Claire Frances sings the titular words of this song only twice, saving them for the opening and closing verses: “At least we escaped the rabbit hole.” Book-ended in this way, the narrative is clear. “Rabbit Hole,” the latest single from the Irish singer-songwriter, who was born in the UK and raised in Switzerland, is a slow burn of a breakup song. Frances paints a clear image of fading romance, a love that once seemed invincible but was always doomed to fail.

It’s really not all sad and miserable, I promise. In fact, when the song first begins, the breezy, folksy guitar lilts might have you believing you’re about to hear a cozy tale of idyllic love. France’s warm vocals wrap around you like a blanket as she sings. “Walking home from the movies / You took my hand,” she begins nostalgically, but her next words reveal hidden turmoil: “And you threw me down a rabbit hole.” Suddenly the nostalgia feels more like painful memories, the folksy chords feeling more like a hand brushing away hot tears.

Sometimes, the breakups that hurt the most are the ones when it seemed like nothing terrible really happened. “I had to let you go…we were both doomed to fall,” Frances admits. Some relationships have obvious, natural endings. Take your partner cheating on you; what feels like a deep stab can numb your pain to the end. But some relationships are more like tiny cuts that add up day after day, until you realize one day you’ve put with more pain than it’s worth. “I know you never meant to do me harm / But honey you’ve been slowly breaking my heart,” she confesses, her voice somehow both pained and sympathetic, mirroring the musical and lyrical theme of the song.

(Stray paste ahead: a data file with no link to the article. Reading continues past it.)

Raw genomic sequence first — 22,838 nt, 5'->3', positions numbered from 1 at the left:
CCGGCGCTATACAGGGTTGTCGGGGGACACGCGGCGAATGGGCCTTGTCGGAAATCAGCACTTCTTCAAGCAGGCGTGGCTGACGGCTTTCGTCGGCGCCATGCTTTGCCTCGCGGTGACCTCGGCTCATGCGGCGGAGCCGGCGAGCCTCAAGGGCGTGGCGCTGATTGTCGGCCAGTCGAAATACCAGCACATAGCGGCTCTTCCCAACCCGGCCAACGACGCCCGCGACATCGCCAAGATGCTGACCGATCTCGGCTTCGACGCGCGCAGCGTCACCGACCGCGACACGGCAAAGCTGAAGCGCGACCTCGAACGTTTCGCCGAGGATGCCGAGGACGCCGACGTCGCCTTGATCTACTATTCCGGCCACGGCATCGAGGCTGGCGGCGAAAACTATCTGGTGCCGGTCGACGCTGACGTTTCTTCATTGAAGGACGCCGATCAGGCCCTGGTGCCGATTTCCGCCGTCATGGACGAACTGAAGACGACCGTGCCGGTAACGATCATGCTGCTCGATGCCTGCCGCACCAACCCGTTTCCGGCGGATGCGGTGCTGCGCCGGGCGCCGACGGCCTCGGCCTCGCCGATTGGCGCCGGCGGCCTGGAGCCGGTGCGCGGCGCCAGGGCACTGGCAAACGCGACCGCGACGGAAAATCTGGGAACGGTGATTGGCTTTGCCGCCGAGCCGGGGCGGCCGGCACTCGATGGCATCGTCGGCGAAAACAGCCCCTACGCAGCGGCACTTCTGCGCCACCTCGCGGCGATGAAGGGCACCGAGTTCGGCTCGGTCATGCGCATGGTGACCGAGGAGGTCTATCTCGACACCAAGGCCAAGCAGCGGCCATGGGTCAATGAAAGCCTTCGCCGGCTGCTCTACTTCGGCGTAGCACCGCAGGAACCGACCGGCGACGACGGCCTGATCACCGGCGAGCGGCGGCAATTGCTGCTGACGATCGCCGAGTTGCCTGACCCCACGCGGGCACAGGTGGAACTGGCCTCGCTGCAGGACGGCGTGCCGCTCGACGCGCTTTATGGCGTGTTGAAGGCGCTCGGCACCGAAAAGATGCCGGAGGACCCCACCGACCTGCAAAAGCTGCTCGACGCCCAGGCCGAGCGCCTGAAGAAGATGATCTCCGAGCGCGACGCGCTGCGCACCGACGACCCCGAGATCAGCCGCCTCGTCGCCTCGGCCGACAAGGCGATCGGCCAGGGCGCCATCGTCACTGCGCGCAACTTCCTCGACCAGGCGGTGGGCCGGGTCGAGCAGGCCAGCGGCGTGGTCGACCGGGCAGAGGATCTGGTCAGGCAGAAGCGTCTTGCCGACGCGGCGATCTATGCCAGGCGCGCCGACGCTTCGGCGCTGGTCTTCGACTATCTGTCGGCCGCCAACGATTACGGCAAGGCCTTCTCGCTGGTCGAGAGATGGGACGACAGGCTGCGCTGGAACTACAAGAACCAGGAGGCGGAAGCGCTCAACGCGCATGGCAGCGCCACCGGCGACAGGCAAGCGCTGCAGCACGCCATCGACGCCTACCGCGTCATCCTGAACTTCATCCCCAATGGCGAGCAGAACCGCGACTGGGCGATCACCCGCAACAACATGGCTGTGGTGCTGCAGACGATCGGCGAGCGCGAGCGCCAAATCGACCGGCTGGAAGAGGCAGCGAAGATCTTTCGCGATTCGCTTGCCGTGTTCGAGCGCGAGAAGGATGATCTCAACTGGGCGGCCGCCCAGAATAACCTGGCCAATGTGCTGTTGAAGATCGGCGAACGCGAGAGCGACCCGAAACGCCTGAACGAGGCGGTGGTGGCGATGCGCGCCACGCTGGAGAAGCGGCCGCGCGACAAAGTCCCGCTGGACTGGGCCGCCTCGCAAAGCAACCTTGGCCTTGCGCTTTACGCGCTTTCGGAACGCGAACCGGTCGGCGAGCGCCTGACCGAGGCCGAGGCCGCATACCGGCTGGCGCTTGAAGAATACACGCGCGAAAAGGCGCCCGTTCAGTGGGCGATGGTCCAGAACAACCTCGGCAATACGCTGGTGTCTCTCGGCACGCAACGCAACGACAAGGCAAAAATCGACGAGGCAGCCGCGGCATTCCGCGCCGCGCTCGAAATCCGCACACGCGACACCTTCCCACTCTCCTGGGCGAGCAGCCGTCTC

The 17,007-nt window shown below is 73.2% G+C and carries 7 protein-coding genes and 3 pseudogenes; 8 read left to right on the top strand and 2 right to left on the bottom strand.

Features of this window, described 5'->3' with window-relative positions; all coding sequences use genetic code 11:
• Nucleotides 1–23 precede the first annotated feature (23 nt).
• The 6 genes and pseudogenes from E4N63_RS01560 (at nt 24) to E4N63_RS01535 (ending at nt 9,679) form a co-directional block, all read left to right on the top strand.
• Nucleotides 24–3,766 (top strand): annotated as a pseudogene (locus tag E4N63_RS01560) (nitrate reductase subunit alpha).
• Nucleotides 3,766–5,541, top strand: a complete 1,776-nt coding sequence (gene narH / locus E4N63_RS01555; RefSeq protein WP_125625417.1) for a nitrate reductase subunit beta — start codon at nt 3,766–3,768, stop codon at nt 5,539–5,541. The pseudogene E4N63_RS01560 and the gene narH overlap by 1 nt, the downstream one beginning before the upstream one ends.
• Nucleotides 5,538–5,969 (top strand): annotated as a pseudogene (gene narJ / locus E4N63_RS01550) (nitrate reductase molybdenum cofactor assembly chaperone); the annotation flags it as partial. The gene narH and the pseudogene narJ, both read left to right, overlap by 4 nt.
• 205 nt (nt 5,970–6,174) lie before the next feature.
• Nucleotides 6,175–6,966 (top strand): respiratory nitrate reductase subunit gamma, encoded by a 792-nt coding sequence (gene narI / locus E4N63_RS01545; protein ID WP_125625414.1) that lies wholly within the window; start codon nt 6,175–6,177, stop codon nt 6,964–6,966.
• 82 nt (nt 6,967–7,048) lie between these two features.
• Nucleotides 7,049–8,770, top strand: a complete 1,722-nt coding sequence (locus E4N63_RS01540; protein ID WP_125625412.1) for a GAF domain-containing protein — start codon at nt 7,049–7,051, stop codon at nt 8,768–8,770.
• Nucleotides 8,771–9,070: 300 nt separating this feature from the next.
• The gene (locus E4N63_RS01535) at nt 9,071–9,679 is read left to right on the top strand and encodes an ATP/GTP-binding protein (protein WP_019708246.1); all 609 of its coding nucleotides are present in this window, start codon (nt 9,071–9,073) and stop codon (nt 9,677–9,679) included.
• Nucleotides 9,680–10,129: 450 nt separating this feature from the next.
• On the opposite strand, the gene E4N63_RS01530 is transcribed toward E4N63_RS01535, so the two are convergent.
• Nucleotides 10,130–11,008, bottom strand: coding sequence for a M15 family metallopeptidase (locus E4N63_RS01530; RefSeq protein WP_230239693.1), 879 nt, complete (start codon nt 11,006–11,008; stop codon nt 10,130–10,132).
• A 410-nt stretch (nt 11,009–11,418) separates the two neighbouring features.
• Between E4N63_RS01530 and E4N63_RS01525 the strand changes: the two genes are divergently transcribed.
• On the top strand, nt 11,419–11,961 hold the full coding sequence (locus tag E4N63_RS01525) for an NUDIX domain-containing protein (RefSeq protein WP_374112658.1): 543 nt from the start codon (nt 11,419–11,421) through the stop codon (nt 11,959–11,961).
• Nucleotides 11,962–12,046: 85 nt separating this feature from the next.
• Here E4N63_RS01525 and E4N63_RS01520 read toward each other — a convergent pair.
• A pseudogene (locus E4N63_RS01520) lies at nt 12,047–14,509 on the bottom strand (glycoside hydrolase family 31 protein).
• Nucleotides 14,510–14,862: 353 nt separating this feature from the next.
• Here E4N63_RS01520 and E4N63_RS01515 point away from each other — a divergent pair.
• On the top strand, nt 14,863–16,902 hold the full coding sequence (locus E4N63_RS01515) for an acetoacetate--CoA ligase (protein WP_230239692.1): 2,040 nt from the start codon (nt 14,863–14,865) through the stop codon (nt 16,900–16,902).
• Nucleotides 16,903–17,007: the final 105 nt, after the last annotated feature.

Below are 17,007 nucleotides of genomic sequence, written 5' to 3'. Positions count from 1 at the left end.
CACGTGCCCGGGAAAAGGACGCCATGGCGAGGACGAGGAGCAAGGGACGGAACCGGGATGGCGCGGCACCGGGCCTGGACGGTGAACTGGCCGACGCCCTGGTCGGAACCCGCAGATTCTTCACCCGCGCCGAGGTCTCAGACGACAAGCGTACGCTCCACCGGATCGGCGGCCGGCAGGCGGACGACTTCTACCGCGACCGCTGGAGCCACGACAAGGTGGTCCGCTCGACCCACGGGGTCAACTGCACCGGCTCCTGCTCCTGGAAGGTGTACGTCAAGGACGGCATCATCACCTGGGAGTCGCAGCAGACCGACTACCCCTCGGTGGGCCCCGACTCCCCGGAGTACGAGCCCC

True to the slow burn style, it’s the ending of “Rabbit Hole” that perhaps hits the hardest: “I’m sorry that we’re losing out / On all those hopes and dreams that we built.” Life isn’t fair; it’s not always pretty and it certainly isn’t ever easy. But there’s something about once awesome and now broken hopes and dreams that seems to pierce the heart extra deep, an aching wound warning against investing so much time in a relationship that was never going to work. Yet, Claire Frances remains self-assured, offering a comforting hand to anyone who needs it. After all, “at least we escaped the rabbit hole.”

“Rabbit Hole” brings all the feels, with folksy guitar accompaniment and unflustered melodies that betray slow-burning pain. It’s not a traditionally structured song, but it is remarkably effective. Whether you want to assume the fetal position and weep or frolic blissfully through a sunny meadow, the song lands—Claire Frances seems in her element here.